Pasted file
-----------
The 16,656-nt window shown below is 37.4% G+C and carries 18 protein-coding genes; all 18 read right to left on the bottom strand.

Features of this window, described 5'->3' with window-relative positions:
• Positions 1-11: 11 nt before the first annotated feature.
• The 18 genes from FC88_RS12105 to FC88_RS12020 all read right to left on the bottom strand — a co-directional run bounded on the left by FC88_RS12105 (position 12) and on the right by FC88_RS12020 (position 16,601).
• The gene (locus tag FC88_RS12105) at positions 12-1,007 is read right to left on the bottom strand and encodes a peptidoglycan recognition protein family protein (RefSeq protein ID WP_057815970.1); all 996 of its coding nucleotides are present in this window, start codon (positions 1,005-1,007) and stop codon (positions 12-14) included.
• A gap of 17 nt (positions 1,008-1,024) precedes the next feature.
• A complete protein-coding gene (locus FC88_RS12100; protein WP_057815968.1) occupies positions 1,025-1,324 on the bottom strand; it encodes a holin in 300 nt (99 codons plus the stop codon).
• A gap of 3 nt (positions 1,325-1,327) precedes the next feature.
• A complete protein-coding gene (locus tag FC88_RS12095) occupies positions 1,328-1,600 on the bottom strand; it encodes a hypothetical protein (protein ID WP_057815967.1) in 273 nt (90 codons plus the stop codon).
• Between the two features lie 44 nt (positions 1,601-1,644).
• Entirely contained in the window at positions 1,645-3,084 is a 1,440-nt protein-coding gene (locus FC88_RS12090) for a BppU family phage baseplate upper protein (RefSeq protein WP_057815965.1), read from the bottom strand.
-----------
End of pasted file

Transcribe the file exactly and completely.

The 16,656-nt window shown below is 37.4% G+C and carries 18 protein-coding genes; all 18 read right to left on the bottom strand.

Features of this window, described 5'->3' with window-relative positions:
• Positions 1-11: 11 nt before the first annotated feature.
• The 18 genes from FC88_RS12105 to FC88_RS12020 all read right to left on the bottom strand — a co-directional run bounded on the left by FC88_RS12105 (position 12) and on the right by FC88_RS12020 (position 16,601).
• The gene (locus tag FC88_RS12105) at positions 12-1,007 is read right to left on the bottom strand and encodes a peptidoglycan recognition protein family protein (RefSeq protein ID WP_057815970.1); all 996 of its coding nucleotides are present in this window, start codon (positions 1,005-1,007) and stop codon (positions 12-14) included.
• A gap of 17 nt (positions 1,008-1,024) precedes the next feature.
• A complete protein-coding gene (locus FC88_RS12100; protein WP_057815968.1) occupies positions 1,025-1,324 on the bottom strand; it encodes a holin in 300 nt (99 codons plus the stop codon).
• A gap of 3 nt (positions 1,325-1,327) precedes the next feature.
• A complete protein-coding gene (locus tag FC88_RS12095) occupies positions 1,328-1,600 on the bottom strand; it encodes a hypothetical protein (protein ID WP_057815967.1) in 273 nt (90 codons plus the stop codon).
• Between the two features lie 44 nt (positions 1,601-1,644).
• Entirely contained in the window at positions 1,645-3,084 is a 1,440-nt protein-coding gene (locus FC88_RS12090) for a BppU family phage baseplate upper protein (RefSeq protein WP_057815965.1), read from the bottom strand.